Prof. Jonathan Long awarded ‘Honorary Lifetime Member’ of the LSA

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Tom Fletcher, Chair of the LSA:

Over the Summer, Jonathan Long posted a message on the LSA Jiscmail informing us of his retirement from Leeds Beckett and his subsequent decision to end his membership of the LSA after some forty years of continuous membership. Upon reading this, I immediately sent an email to Spencer Swain, our Secretary asking him to add an item to the agenda of the next meeting of the Executive. That item was ‘Honorary Lifetime Membership’.

Unsurprisingly, at the Exec meeting in September, it was unanimously agreed that LSA would like to award Jonathan with honorary lifetime membership for both his fantastic contribution to the field and Association. In the Association’s history, it has not tended to make these awards as often as it perhaps ought to have. During my time as Chair, I hope that we will be able to better recognise the contribution of our colleagues by making more awards like this.

It is a privilege for me especially to be able to make this offer to Jonathan as he has been influential on my own career; both in terms of providing me with opportunities (I remember him Chairing the panel for my PhD entry interview for instance) and shaping the way I think and do things. I think the latter is a compliment. We hope Jonathan will continue to be involved in the activities of the LSA long into a well-deserved (and I’ll bet, very busy) retirement.

A few words from Professor Long:

December 1976 saw me and colleagues from the Tourism and recreation Research Unit driving down the M6 to Birmingham for my first Leisure Studies Association Conference at the Centre for Urban and Regional Studies.  A couple of years later I was on the Executive for my first stint and one of the editors of the LSA Newsletter, before we shifted gear and re-branded it the LSA Quarterly.  In 1981 I became a founding member of the Editorial Board of Leisure Studies, which quickly became recognised as a credible journal and has gone from three to six issues a year.

In the early days of my involvement with the LSA there were many more leisure professionals and policymakers who were members and came to our conferences than is the case today.  I think their departure is something to be regretted.  Over the same timespan the research approaches and theoretical positions have shifted too.  The (post-)positivist surveys and modelling were gradually usurped by critical studies informed first by Marxism and then feminism before postmodernist approaches had their day.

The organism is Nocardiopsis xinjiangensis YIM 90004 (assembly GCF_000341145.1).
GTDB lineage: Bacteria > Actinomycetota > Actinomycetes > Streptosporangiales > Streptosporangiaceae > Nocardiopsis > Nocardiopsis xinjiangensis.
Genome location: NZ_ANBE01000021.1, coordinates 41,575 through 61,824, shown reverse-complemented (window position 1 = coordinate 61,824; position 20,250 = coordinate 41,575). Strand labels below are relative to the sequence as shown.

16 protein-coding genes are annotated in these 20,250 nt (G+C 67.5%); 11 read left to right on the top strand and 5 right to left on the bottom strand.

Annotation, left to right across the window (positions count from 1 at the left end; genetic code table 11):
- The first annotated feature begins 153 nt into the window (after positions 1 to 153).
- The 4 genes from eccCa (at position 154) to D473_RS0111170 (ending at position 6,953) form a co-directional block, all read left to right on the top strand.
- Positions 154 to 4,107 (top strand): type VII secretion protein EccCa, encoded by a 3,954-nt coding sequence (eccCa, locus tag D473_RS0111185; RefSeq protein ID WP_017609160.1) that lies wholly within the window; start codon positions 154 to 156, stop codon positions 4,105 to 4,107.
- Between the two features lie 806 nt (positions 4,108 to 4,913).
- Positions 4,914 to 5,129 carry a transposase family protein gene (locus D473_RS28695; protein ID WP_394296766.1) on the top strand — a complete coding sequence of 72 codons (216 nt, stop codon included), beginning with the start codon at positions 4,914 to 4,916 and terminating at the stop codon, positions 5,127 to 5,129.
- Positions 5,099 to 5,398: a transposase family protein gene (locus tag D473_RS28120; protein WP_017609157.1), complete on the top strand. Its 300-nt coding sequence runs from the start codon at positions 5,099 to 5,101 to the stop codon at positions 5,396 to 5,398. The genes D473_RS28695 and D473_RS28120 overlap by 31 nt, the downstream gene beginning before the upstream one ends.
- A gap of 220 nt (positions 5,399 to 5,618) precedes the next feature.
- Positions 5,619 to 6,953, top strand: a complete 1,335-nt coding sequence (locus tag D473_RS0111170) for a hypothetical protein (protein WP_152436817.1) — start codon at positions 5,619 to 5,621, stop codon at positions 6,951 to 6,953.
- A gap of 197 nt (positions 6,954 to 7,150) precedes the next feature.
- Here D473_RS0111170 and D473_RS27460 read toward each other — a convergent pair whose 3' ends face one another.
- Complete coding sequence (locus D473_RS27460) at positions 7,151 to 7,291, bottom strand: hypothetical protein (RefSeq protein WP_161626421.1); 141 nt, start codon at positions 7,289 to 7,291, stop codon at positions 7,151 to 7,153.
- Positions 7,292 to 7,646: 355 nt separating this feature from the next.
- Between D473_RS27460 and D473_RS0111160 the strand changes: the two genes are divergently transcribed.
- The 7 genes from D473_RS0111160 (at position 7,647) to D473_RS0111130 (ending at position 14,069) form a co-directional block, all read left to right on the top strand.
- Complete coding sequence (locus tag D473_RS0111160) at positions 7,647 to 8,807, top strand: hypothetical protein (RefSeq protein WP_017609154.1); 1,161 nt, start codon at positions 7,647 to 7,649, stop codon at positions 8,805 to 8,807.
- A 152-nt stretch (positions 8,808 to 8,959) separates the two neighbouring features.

LSA exchanges at conferences and in print inevitably played their part in shaping my own thinking and research directions as I changed from a fresh-faced youth to a gnarled veteran.  The image below, from a copy of the LSA Newsletter in 1979 with its rogues’ gallery of editors (JL on the left with Tony Veal, John Haworth and Stan Parker), shows part of that spectrum.  While the LSA has given much attention to class and gender over the years, and ethnicity to a lesser extent, it could perhaps have paid more attention to ageing.  Maybe somebody will revisit the Rapoports’ Leisure and the Family Life Cycle in light of what we know now about leisure’s place in society.

As I was getting rid of some small percentage of the material from my office I found something I had written about the LSA conference held in Leeds in 2004:

Some of the papers at the conference were presented by young people (well, young to me).  That this should happen is vital to the future of the field.  That it happens successfully is attributable in no small part to the friendly, supportive atmosphere that the LSA has developed over a generation.

Fortunately the LSA continues to be successful in regenerating itself.

Jon Long

 

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